World Economic News
Expert: Globalized Agriculture Caused Avian Flu
An expert in the avian flu who saw the globalized poultry operations in Southeast Asia, described to EIR Oct. 5, how the avian flu pandemic, now threatening the world's population, emerged from these ill-conceived and criminally mismanaged operations.
The veterinary epidemiologist said that the H5N1 pandemic was bred in some of the large-scale poultry operations introduced into Southeast Asian countries in recent years. (Thailand, for example, is now the fourth-largest poultry producer in the world.) Infected flocks should have been completely destroyed, but they were not. Once the virus spread beyond the big poultry operations to peasant flocks in Vietnam, the country completely lacked the infrastructure to deal with it.
The situation is now out of control, because the mutated strain of the virus has now re-infected the migratory wild fowl population, which has moved across Asia and is presently in Europe. Most of the 126 human cases to date have been among people with close contact with poultry. But each infection of a new animal is another opportunity for a mutation or reassortment of the virus to a form that is easily transmissible from human to human. Once that happens, the pandemic is on, in a world ill-prepared to deal with it. 1918 may look like a good year in comparison.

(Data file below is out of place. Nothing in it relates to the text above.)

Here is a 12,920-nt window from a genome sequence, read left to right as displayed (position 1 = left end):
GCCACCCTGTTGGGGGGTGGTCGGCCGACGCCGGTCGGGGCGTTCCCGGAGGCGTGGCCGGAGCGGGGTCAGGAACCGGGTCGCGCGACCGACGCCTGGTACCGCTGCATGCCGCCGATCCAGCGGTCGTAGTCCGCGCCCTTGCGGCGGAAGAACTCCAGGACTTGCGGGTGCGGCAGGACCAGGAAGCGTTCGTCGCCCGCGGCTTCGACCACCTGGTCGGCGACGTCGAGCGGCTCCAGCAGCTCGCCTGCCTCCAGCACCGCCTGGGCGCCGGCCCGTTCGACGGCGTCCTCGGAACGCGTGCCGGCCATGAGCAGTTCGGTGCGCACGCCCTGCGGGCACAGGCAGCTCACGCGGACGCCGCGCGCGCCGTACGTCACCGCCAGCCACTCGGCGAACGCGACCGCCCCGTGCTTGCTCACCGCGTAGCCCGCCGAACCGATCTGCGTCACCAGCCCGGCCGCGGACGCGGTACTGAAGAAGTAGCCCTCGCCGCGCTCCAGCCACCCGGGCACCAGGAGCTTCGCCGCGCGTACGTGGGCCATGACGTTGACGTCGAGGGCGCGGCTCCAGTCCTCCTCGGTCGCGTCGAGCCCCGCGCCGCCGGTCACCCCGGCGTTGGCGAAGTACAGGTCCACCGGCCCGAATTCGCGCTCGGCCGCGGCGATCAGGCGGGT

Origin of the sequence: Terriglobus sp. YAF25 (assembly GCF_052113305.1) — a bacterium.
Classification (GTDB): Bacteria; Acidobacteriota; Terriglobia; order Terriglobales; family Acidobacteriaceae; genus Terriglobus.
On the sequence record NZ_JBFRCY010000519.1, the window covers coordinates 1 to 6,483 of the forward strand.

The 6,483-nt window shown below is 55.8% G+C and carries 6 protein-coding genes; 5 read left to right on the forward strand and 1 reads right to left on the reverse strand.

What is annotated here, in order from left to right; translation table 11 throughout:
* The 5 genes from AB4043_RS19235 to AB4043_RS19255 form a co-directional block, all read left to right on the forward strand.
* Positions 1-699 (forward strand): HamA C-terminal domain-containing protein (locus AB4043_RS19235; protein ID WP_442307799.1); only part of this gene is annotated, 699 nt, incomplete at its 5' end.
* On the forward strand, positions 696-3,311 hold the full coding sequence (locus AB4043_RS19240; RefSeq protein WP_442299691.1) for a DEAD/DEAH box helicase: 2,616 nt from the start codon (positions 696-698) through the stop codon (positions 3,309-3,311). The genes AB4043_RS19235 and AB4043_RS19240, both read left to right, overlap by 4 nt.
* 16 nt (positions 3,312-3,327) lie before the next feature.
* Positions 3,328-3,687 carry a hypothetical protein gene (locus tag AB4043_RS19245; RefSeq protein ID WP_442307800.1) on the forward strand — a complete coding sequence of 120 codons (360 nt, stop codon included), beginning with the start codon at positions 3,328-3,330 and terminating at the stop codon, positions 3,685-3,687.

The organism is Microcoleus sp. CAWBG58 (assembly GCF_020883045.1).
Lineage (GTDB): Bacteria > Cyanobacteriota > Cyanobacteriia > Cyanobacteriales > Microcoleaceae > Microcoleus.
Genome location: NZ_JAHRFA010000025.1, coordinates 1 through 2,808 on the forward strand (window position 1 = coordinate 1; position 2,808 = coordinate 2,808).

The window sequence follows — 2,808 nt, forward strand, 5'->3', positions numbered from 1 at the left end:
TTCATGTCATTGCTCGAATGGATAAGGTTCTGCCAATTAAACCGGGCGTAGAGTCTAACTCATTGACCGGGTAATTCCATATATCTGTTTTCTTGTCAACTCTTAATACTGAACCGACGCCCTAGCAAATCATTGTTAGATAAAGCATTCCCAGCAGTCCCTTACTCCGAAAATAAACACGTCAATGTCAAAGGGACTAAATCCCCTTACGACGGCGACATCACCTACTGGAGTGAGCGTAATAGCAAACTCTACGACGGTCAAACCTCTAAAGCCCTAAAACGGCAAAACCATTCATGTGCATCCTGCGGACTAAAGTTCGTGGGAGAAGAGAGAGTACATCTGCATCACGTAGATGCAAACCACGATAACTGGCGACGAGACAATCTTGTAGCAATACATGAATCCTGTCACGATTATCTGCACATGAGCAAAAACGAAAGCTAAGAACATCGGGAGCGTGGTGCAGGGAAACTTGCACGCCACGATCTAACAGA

Like all type-A influenzas, the virus came from the wild-bird reservoir, where it had been relatively benign. Through contact of wild birds with some of the unprotected factory farm animals, the virus was able to mutate or reassort into a deadly form. The virus is passed through the intestinal tract to the feces where it maintains a deadly concentration. By sticking to clothing, footwear, truck tires and the like, it was moved to other poultry operations, including across borders, probably among Thailand, Vietnam, and China. The virus can live for up to a week on the outside. One Thai company with ties to agricultural cartels, CP Group, maintains operations in all three countries.
The veterinary expert said he believed there was also use of infected poultry as breeding stock, and that smuggled chickens played a part.
The virus re-infected the wild-bird population, and got out of control. At that point it became too late to control by killing off flocks. The Qinghai Lake, China outbreak among migratory fowl was the sign that it had gone out of control. The threat to European flocks is not controllable, and will become pandemic, he thinks.